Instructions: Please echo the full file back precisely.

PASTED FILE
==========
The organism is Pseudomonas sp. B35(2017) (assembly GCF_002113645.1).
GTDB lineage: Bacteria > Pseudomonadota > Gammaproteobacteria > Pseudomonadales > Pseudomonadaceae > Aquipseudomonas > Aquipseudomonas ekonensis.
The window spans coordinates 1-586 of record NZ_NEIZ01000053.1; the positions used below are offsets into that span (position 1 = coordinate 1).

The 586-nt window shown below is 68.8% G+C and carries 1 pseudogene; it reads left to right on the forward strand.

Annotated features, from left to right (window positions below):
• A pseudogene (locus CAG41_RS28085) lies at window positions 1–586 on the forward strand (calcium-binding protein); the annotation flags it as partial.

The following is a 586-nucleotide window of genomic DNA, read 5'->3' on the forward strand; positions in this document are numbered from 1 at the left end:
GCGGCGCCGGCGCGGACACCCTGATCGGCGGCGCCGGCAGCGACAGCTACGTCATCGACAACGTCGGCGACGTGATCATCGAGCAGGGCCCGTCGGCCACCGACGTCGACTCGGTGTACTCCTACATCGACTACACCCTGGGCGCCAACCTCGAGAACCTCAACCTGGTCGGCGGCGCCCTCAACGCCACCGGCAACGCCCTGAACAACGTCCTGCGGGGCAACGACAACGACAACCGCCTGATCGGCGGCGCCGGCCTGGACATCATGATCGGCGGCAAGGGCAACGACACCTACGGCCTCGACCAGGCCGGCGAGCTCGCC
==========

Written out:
The organism is Pseudomonas sp. B35(2017) (assembly GCF_002113645.1).
GTDB lineage: Bacteria > Pseudomonadota > Gammaproteobacteria > Pseudomonadales > Pseudomonadaceae > Aquipseudomonas > Aquipseudomonas ekonensis.
The window spans coordinates 1-586 of record NZ_NEIZ01000053.1; the positions used below are offsets into that span (position 1 = coordinate 1).

The 586-nt window shown below is 68.8% G+C and carries 1 pseudogene; it reads left to right on the forward strand.

Annotated features, from left to right (window positions below):
• A pseudogene (locus CAG41_RS28085) lies at window positions 1–586 on the forward strand (calcium-binding protein); the annotation flags it as partial.

The following is a 586-nucleotide window of genomic DNA, read 5'->3' on the forward strand; positions in this document are numbered from 1 at the left end:
GCGGCGCCGGCGCGGACACCCTGATCGGCGGCGCCGGCAGCGACAGCTACGTCATCGACAACGTCGGCGACGTGATCATCGAGCAGGGCCCGTCGGCCACCGACGTCGACTCGGTGTACTCCTACATCGACTACACCCTGGGCGCCAACCTCGAGAACCTCAACCTGGTCGGCGGCGCCCTCAACGCCACCGGCAACGCCCTGAACAACGTCCTGCGGGGCAACGACAACGACAACCGCCTGATCGGCGGCGCCGGCCTGGACATCATGATCGGCGGCAAGGGCAACGACACCTACGGCCTCGACCAGGCCGGCGAGCTCGCC